When previewing the theme, Patch Linden indicated that some means needed to be found to allow passage between the rest of Bellisseria and the Fantasy sub-continent without actually physically adjoining the regions. At the time he suggested that some form of mystical teleport portals or similar might be used to waft people from one to the other. Placed within the community areas of the various Bellisseria themes, something like this would actually work. Currently, however, the selected method of reaching the new continent without using a direct teleport is on or over the water – a channel has been set-up linking Rigamarole to the new sub-continent. From here, one can either fly, or use the rezzing point if they wish to use a suitable vehicle to make the trip.

Linden Homes Fantasy ThemeBut route is not all plain sailing / flying: head away from the Log Theme coast and the shy darkens, particle clouds pepper the air, lightning arcs and rolling waves churn (well, as effectively as they can in SL!) whilst flotsam and jetsam float on the water and sharks await the unwary. It is all very The Fantastic Journey-ish, but it also works, as beyond the storm, you emerge into glowing skies and “calm waters”, with the fantasy realm sitting before you (although the bay in which you arrive could perhaps do with some TLC). I didn’t note any similar passages on the west side of the sub-continent, but I’m assuming they may come in time, together with a community centre for the new theme, which a certain Garden Mole whispered to me would also be coming…

It will be interesting to see what kind of take-up there is for these homes. At the time of writing, pockets of 15-20 avatars were popping up on various regions within the sub-continent. I suspect those who enjoy home-hopping and like to try out the new styles as they arrive will be keen to try things out. I’m also curious as to how many who have thus far resisted a move from the current Linden Home might be swayed by this environment – or indeed, how many might be persuaded to take a newer-style of Linden Home in general, now another Theme has arrived. Certainly, I understand that things have now reached a point where there are now sufficient Linden Homes to ensure that supply of most styles can in general keep pace with the demand.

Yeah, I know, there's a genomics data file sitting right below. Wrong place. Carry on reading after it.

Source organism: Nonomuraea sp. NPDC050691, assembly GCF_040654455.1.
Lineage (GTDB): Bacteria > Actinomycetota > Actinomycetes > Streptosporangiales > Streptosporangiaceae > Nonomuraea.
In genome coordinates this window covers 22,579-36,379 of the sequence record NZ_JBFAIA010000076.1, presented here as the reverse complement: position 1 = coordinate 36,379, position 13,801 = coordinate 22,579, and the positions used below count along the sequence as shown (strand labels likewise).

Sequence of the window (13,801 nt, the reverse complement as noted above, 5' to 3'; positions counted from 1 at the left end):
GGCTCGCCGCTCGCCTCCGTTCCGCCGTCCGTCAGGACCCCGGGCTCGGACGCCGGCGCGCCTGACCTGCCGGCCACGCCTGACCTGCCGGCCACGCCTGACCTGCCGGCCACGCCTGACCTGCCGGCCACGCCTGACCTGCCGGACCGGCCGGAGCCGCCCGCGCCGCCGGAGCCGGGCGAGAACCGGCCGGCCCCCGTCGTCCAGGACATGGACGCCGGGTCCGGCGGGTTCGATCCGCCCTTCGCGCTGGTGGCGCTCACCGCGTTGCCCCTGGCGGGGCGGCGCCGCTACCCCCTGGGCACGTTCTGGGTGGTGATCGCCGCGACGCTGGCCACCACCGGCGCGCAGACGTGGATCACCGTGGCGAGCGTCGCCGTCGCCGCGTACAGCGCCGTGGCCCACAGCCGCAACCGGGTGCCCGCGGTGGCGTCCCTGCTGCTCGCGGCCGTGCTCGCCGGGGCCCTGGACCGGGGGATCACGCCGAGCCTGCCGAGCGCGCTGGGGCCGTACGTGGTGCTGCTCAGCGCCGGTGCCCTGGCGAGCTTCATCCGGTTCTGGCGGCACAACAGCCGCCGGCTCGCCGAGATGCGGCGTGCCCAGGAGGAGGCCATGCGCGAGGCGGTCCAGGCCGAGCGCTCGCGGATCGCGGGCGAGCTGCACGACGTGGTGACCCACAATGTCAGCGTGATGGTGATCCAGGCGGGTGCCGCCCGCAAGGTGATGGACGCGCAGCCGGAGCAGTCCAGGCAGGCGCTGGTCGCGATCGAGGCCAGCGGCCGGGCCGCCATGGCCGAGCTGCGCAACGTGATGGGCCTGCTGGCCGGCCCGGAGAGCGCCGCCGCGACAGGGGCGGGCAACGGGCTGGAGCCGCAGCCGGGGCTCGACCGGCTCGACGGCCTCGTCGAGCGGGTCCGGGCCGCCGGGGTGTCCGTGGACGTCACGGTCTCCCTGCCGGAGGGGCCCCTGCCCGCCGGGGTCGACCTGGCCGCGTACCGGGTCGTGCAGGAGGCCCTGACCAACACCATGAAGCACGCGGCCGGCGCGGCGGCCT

The Linden Home Fantasy Theme

Anyway. The Fantasy Theme is here, and the layout of the regions strongly suggests more are to come (and the sub-continent will hopefully get a coastline over time). So if you’re interested, go take a look. Or even if you’re not, you can still look at the Map and play, “spot the franchise / series / mythology” with the region names 😀 .

Links and SLurls

SL18B: A look at the Linden Homes Fantasy Theme preview

The Linden Homes Fantasy Theme preview at SL18B

Note: the images here do not show the intended EEP environment for the fantasy theme. They have been taken purely to show the house designs themselves. I will have images reflective of the Fantasy homes and their new sub-continent utilising the correct environment lighting when the Fantasy theme becomes available. 

As a part of the opening of SL18B, Patch Linden announced the next Premium Membership Linden Homes theme will be Fantasy, and a preview area opened within the celebration regions, giving people a chance to see the new theme ahead of its release later this year.

Fantasy has been a common request for a new Linden Homes theme, and the new theme is to address this call. In keeping with the majority of the “new” Linden Homes themes, the houses occupy 1024 square metre parcels, and the theme appears to comprise four styles, as described below – but please note it has been indicated that:

  • The interior layouts may change between the preview and the release.
  • This theme is to include “special features” not previously seen in Linden Homes – but these will not be revealed until Patch’s Lab Gab session on Tuesday, June 22nd (unless he spills the beans at the Leadership session on Monday, June 21st!).
Amberbrooke

The four styles are: